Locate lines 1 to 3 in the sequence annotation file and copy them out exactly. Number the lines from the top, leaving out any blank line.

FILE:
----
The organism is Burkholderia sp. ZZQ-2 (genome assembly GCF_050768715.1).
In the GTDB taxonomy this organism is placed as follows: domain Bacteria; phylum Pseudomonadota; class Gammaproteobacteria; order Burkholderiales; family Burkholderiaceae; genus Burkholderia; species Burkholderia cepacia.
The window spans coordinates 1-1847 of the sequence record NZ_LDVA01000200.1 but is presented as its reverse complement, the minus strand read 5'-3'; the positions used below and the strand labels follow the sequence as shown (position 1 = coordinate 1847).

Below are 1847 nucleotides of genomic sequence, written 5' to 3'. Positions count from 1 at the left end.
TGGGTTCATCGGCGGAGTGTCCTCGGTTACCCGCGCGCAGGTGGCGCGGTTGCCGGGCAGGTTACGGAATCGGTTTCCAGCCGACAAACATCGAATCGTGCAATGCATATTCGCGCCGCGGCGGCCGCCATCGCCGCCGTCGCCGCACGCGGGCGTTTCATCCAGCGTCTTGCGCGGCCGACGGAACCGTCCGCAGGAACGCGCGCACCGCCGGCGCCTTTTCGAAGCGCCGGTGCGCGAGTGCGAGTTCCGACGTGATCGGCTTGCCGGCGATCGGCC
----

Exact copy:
The organism is Burkholderia sp. ZZQ-2 (genome assembly GCF_050768715.1).
In the GTDB taxonomy this organism is placed as follows: domain Bacteria; phylum Pseudomonadota; class Gammaproteobacteria; order Burkholderiales; family Burkholderiaceae; genus Burkholderia; species Burkholderia cepacia.
The window spans coordinates 1-1847 of the sequence record NZ_LDVA01000200.1 but is presented as its reverse complement, the minus strand read 5'-3'; the positions used below and the strand labels follow the sequence as shown (position 1 = coordinate 1847).